The study "doesn't mean it's safe to drive and talk on the cell phone," says co-author David Strayer, a professor of psychology at the University of Utah. "It was a test to show that even in situations where you are distracted by a cell phone, we can still communicate directional information to the driver via the fingertips even though they are 'blind' to everything else."
Provancher, Medeiros-Ward and Strayer conducted the study with Joel Cooper, who earned his psychology Ph.D. at the University of Utah and now works in Texas, and Andrew Doxon, a Utah doctoral student in mechanical engineering. The research was funded by the National Science Foundation and the University of Utah.
'Channels' Carry Information to the Brain
Provancher says the study was based on a "multiple resource model" of how people process information, in which resources are senses such as vision, hearing and touch that provide information to the brain.
"You can only process so much," he says. "The theory is that if you provide information through different channels, you can provide more total information. Our sense of touch is currently an unexplored means of communication in the car."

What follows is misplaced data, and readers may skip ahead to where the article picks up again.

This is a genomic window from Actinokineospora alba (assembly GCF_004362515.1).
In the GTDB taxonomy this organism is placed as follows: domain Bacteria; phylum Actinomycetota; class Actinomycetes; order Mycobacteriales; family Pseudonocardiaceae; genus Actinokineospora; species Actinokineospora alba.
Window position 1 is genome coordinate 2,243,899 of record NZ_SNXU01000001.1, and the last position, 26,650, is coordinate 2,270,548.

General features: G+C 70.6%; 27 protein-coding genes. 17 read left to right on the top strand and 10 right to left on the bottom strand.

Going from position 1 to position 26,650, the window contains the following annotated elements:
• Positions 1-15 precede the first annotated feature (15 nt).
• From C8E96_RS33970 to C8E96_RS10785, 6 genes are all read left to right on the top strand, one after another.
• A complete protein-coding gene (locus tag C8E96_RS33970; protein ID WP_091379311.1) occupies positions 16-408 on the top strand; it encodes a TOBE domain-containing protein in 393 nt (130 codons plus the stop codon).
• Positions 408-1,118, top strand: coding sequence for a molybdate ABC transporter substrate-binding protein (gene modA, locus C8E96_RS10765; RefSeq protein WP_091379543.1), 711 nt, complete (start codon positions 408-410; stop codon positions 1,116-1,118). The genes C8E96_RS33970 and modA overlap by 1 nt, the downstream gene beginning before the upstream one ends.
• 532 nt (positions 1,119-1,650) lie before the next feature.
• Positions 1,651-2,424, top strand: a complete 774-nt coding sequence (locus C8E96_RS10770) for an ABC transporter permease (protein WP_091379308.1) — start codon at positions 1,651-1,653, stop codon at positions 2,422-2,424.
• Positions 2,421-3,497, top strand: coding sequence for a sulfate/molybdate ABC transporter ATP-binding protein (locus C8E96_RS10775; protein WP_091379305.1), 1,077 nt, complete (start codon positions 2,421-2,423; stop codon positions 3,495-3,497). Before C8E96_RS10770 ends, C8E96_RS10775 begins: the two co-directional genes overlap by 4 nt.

But does humanity really need yet another way to provide information to drivers who already are blabbering on cell phones, texting, changing CDs or radio stations, looking at or listening to navigation devices and screaming kids not to mention trying to watch and listen to road conditions?
"The point is, it will help everybody," Provancher says. "We all have visual and audio distractions when driving. Having the steering wheel communicate with you through your fingertips provides more reliable navigation information to the driver."
Provancher says motorists already get some feedback thro
|Contact: Lee J. Siegel|
University of Utah